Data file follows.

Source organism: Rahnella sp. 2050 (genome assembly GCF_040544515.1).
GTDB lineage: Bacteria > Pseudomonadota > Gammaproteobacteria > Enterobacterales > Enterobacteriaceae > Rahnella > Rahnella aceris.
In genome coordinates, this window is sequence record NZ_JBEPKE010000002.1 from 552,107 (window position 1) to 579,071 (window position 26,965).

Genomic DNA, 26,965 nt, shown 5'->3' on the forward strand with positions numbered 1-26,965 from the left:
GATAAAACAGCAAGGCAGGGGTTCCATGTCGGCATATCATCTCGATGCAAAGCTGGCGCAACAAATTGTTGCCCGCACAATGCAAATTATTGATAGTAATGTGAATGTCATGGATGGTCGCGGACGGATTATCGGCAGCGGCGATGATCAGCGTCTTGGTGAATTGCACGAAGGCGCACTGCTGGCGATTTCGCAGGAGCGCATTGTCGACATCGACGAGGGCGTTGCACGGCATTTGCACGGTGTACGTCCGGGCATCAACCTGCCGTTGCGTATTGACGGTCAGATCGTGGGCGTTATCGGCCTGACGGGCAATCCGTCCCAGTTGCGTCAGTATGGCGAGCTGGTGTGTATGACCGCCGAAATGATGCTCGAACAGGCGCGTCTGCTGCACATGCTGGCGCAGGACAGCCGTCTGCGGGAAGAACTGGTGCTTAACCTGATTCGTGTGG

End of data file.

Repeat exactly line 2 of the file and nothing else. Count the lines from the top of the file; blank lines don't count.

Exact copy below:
GTDB lineage: Bacteria > Pseudomonadota > Gammaproteobacteria > Enterobacterales > Enterobacteriaceae > Rahnella > Rahnella aceris.